Floating Through Venice, Italy

Oh Venice, you’re a dream. You look and feel like a movie set. (Dangerous Beauty anyone?) 118 small islands laced by canals, connected by over 400 bridges and in a beautiful state of decay. Sure is easy to see why approximately 20 million people flock to Venice each year. Truth be told, we didn’t visit any of the museums or palaces but instead enjoyed wandering the alleys, crossing bridges and admiring the sheer splendor that is the floating city.

We stayed in an Airbnb across from Campo San Barnaba in Dorsoduro and the neighborhood felt about as “non-touristy” as one can get in Venice. The view from our window was charming and picturesque even with the rain that decided to join us. We made the most of it… surrounded by water, what’s a bit more? 😉

Once upon a time, Venice’s waterways were filled with over 10,000 gondolas! Horses were banned from the streets and boats became THE way to get around town. That number has dwindled down to about 400 and now only used by us tourists. All gondola’s must be black, a 17th-century law designed to eliminate competition for the fanciest boat. But each can have unique interior detailing with upholstery, rugs and decoration. We didn’t ride in one because they are quite expensive!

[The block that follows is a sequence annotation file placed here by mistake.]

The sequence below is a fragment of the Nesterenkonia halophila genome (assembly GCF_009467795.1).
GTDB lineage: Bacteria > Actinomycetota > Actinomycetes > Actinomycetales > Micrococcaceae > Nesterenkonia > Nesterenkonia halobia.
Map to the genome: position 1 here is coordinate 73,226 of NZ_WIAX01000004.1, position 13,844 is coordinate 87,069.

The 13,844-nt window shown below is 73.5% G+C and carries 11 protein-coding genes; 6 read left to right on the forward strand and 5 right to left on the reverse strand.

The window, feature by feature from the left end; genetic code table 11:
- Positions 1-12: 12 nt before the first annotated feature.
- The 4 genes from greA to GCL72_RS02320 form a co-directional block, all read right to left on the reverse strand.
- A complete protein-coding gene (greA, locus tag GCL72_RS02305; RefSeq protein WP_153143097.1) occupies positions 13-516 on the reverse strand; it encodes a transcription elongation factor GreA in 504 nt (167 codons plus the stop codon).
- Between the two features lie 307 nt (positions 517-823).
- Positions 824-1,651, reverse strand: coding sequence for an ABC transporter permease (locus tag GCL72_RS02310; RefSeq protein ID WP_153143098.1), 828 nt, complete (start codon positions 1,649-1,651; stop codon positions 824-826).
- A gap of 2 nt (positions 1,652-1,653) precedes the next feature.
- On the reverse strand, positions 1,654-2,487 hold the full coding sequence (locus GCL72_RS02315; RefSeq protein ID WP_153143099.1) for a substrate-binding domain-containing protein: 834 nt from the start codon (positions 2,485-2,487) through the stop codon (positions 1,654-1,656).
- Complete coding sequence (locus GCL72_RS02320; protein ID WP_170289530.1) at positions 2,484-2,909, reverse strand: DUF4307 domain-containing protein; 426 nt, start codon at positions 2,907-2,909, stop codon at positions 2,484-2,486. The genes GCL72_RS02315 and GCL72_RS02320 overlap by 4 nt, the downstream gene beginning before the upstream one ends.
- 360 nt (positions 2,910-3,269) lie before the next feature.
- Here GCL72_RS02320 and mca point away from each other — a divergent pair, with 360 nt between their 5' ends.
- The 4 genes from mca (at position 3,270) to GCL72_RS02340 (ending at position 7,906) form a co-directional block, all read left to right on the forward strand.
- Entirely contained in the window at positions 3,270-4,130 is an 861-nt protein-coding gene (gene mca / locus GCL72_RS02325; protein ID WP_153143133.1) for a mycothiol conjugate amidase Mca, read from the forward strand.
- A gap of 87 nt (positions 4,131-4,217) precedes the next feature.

We cruised up and down the Grand Canal on the public waterbus, the Vaporetto. We passed under the famous Rialto Bridge a few times, the oldest bridge in the city with rows of shops lining the covered interior. The Vaporetto always seemed to take longer than we expected and we almost missed our train on the way out of town!

We hopped over to Piazza San Marco in the early evening and lucky for us, the rain had let up. The Square has many of Venice’s top attractions including St Mark’s Basilica and Bell Tower. We spotted several winged lion statues and carvings, the symbol of Venice.

Next to the Basilica is the Doge’s Palace. The Doge was the elected leader of the Republic of Venice between 726 and 1797. We learned that citizens found guilty of crimes against the state were said to have been executed on the balcony between the red marble columns.

We waited for the sun to go down and the square to light up. We walked by Caffè Florian, one of the oldest cafe’s in Europe where a cappuccino will set you back 15 euros!

Buonanotte Venezia!

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